Saturday, April 30, 2011
For Immediate Release:
"The Museum of the African Diaspora (MoAD) presents “From Process to Print: Graphic Works by Romare Bearden” Exhibition included in National Centennial Celebration May 6 (Opening Reception) - July 3, 2011 SAN FRANCISCO (April 21, 2011) – The Museum of the African Diaspora (MoAD) proudly presents “From Process to Print: Graphic Works by Romare Bearden,” a traveling exhibition that is part of a national centennial celebration of Bearden, an American artist of African descent who is widely acknowledged as one of the most talented and original visual artists of the twentieth century. The exhibition, organized by the Romare Bearden Foundation, includes over 85 lithographs, etchings, collagraphs, collagraph plates, screen prints, drypoints, monoprints, and engravings produced over three decades by Bearden. It will be on view from Friday, May 6 through Sunday, July 3, 2011. The exhibition offers a unique opportunity to examine Beardenʼs print-making process and to understand how key themes and motifs like trains, family life, rituals, rural and urban scenes, jazz, and mythology extended his artistic imagination beyond collages, of which he is an acknowledged master, into the graphic medium."
Photo Credit: The Family, 1975 Etching and Aquatint, Edition 25; Courtesy of Alex Rosenberg, New York, New York
Press Contact: Michael DeFlorimonte michaelD. Communications email@example.com 415.203.9801
The Museum of African Diaspora
685 Mission Street
San Francisco, CA 94105-4126
at 8:32 AM
Thursday, April 28, 2011
(Photo Credit: Albert Trotman)
Blue Hamilton is back with a "twist."
"Q & A" with acclaimed playwright and novelist, Pearl Cleage coming soon.
at 12:34 PM
Wednesday, April 27, 2011
If you thought Tyrese Gibson ("Tyrese") was just another fine brother, think again. He's got a story to tell in his new book, "How To Get Out of Your Own Way."
Available now from Grand Central Publishing.
Get yours at Amazon or in bookstores nationwide.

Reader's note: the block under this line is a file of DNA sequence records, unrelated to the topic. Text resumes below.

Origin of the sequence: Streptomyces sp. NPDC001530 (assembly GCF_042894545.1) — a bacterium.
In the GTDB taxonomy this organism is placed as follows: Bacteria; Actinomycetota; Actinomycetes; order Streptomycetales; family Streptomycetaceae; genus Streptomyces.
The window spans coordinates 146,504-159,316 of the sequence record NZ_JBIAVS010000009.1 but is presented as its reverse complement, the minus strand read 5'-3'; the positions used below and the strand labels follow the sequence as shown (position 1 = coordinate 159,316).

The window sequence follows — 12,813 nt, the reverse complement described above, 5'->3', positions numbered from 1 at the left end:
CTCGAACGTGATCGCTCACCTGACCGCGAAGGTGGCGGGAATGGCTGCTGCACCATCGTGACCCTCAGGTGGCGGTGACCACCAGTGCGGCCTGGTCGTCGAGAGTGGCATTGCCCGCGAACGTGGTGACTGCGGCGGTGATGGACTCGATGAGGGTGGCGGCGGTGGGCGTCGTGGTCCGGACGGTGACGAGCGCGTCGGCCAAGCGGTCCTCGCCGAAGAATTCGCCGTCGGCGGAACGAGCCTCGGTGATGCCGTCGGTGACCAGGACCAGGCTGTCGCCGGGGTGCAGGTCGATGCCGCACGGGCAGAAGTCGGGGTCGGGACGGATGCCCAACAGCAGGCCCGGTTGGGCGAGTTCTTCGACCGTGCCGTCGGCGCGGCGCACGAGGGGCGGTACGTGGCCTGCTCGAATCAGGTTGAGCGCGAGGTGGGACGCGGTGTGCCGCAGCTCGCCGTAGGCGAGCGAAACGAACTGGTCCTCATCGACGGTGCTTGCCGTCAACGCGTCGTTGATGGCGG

(He'll always be "Baby Boy" to me)
Monday, April 25, 2011
Saturday, April 23, 2011
I am not sure of the origins of the below email which I received but one thing I am sure of is that we don't want Donald Trump in the White House. And instead of worrying about Barack Obama's birth certificate, he needs to worry about getting a new hairdresser.
Bill Cosby slammed Trump on the Today Show regarding his ridiculous actions and remarks about our President.
Lawrence O’Donnell the host of the Last Word a program on MSNBC noted tonight the ratings for The Celebrity Apprentice has been dropping since Cosby slammed Trump and also because of the statements he made regarding Obama. Also, NBC the station that televise the Celebrity Apprentice will decide whether or not to pick the show up for another season. The date NBC decides to pick up the show for another season is May 16th. Let’s band together and show Trump he’s not as great as he think he is. I am pleading with each of you to forward this email to all in your address book and ask them to forward it to everyone they know. We should also boycott his casinos, hotels, etc., anything with Trumps name on it. This man does not respect our President so let’s show him just how important he’s not. Trump needs to pay for his outrageous antics.
at 8:05 PM